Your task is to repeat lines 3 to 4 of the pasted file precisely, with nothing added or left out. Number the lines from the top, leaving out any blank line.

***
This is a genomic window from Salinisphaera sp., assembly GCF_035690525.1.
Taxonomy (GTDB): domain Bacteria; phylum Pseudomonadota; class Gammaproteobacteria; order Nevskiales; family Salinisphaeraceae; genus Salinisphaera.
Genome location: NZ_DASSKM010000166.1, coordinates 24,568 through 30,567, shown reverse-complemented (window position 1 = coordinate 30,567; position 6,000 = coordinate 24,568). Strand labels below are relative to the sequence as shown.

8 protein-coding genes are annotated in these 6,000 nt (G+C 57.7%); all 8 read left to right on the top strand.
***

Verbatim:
Genome location: NZ_DASSKM010000166.1, coordinates 24,568 through 30,567, shown reverse-complemented (window position 1 = coordinate 30,567; position 6,000 = coordinate 24,568). Strand labels below are relative to the sequence as shown.

8 protein-coding genes are annotated in these 6,000 nt (G+C 57.7%); all 8 read left to right on the top strand.